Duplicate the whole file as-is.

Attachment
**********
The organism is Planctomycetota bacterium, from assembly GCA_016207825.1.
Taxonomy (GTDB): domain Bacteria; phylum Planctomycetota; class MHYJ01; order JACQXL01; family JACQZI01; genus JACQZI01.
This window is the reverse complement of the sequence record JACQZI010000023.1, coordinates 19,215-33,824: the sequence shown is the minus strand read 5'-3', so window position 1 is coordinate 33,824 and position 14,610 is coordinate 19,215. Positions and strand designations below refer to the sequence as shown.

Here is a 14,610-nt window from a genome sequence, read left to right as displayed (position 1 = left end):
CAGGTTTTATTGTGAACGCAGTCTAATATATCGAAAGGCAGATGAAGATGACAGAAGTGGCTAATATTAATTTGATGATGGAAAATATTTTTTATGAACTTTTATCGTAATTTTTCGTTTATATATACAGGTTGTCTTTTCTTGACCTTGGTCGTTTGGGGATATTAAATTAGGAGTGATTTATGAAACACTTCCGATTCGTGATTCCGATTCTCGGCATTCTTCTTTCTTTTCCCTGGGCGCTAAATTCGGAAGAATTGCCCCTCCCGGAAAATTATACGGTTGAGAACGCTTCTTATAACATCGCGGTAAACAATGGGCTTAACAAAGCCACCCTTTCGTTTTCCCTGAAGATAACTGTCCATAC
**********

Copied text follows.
The organism is Planctomycetota bacterium, from assembly GCA_016207825.1.
Taxonomy (GTDB): domain Bacteria; phylum Planctomycetota; class MHYJ01; order JACQXL01; family JACQZI01; genus JACQZI01.
This window is the reverse complement of the sequence record JACQZI010000023.1, coordinates 19,215-33,824: the sequence shown is the minus strand read 5'-3', so window position 1 is coordinate 33,824 and position 14,610 is coordinate 19,215. Positions and strand designations below refer to the sequence as shown.

Here is a 14,610-nt window from a genome sequence, read left to right as displayed (position 1 = left end):
CAGGTTTTATTGTGAACGCAGTCTAATATATCGAAAGGCAGATGAAGATGACAGAAGTGGCTAATATTAATTTGATGATGGAAAATATTTTTTATGAACTTTTATCGTAATTTTTCGTTTATATATACAGGTTGTCTTTTCTTGACCTTGGTCGTTTGGGGATATTAAATTAGGAGTGATTTATGAAACACTTCCGATTCGTGATTCCGATTCTCGGCATTCTTCTTTCTTTTCCCTGGGCGCTAAATTCGGAAGAATTGCCCCTCCCGGAAAATTATACGGTTGAGAACGCTTCTTATAACATCGCGGTAAACAATGGGCTTAACAAAGCCACCCTTTCGTTTTCCCTGAAGATAACTGTCCATAC